Father and son could face assault charges for ‘citizen’s arrest’ beating
Pueblo police have referred assault charges to 10th Judicial District Attorney Jeff Chostner in connection to a violent 2022 citizen's arrest involving a volunteer Pueblo County Sheriff's Office SWAT medic and his son.
PCSO medic Doug Cullison and his amateur MMA fighter son, Nate Cullison, are accused of violently detaining and beating a man in September 2022. The investigation initially was dropped by the Pueblo Police Department, which later asserted that "technical issues" hampered the investigation.
In early April, the investigation was reopened after a video surfaced showing the Cullisons' violent takedown of a suspect accused of assaulting Doug Cullison's wife, a teacher at a nearby school.
Chostner confirmed Tuesday his office has received the referral for third-degree assault charges against Doug and Nate Cullison and his office is currently reviewing them.
Video of the citizen's arrest, captured on security camera footage taken from outside of Nick's Dairy Crème on the East Side, showed Doug Cullison tackle the individual to the ground. Two unidentified males then approached the scene, and one of them punched the detained man several times while Cullison held him.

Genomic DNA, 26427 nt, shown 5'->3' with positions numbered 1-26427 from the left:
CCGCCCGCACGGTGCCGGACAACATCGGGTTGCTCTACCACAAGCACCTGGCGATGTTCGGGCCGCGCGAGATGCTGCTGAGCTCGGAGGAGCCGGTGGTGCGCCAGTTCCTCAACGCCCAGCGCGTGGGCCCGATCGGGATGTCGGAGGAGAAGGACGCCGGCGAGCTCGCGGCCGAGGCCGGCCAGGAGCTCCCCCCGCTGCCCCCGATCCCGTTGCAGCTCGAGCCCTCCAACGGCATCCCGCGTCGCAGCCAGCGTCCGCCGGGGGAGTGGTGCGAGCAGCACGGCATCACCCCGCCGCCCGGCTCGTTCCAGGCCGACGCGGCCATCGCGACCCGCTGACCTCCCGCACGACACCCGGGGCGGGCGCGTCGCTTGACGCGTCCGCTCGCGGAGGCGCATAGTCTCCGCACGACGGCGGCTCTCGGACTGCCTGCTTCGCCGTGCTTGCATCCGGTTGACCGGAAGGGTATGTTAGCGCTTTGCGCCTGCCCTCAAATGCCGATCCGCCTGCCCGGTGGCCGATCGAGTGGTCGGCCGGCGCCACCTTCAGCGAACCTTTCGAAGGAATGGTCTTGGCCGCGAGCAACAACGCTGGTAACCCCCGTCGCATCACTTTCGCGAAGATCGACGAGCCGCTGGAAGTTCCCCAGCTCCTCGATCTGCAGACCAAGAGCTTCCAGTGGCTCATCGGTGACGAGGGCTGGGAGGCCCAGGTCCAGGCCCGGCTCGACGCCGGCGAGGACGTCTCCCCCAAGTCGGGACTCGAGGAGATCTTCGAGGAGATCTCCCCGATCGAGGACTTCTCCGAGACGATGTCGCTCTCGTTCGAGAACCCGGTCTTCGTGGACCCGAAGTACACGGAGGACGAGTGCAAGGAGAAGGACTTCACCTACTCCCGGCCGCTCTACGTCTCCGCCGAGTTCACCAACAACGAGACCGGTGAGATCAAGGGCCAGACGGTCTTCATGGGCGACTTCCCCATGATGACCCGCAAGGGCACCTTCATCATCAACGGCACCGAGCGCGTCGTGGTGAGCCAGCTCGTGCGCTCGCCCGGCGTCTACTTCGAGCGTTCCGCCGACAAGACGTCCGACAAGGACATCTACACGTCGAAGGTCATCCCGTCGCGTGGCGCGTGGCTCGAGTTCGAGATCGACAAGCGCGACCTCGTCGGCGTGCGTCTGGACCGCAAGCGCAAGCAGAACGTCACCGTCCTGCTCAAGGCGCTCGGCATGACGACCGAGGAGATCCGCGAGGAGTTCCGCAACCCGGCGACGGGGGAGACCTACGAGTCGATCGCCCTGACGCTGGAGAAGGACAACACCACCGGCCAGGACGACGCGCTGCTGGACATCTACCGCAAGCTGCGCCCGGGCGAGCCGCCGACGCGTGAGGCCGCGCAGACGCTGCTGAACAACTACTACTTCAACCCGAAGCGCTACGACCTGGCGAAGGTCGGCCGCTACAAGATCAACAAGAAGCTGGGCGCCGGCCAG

Minutes later, the video showed the arrival of Nate Cullison, who sprinted from his vehicle and immediately began striking the downed man. Nate Cullison can be seen on video beating the man while his father holds him, punching, kicking and elbowing him at least 25 times while the restrained man screams for help.
On Sept. 14, the subject of the citizen's arrest and beating was issued a ticket for battery in connection to the alleged assault of Cullison's wife and was released, according to a Pueblo PD report. However, Pueblo Police Chief Chris Noeller told Chieftain news partner KRDO News Channel 13 on Monday that the man's charges have since been upgraded to the same as the Cullisons': third-degree assault.
* Witnesses describe beating in calls to 911
In a 911 call placed by a witness at a nearby business, the witness said that "someone was getting beat up" outside the store. The caller described a man pinning down the victim while two people were "beating the crap out of him."
A second person who contacted police reported that there were "multiple people holding the kid down, and his face was bloody."
One of the callers also noted that the man being beaten was "not fighting back."
Body-worn camera footage provided to the Chieftain by Martin Conti Law, which is representing the victim in the case, showed Doug Cullison claiming to police that the man they detained "was resisting us a bit" so his son Nate came and "helped put him to ground."
Nate Cullison told police that his dad "had him" and that the two of them "had to wrestle him down a bit."
The body camera footage showed the victim with a swollen cheek and blood running down his face. An officer at the scene asked him about his injuries, to which he replied, "I got punched," while sobbing.
* Noeller calls initial investigation a 'series of judgment errors'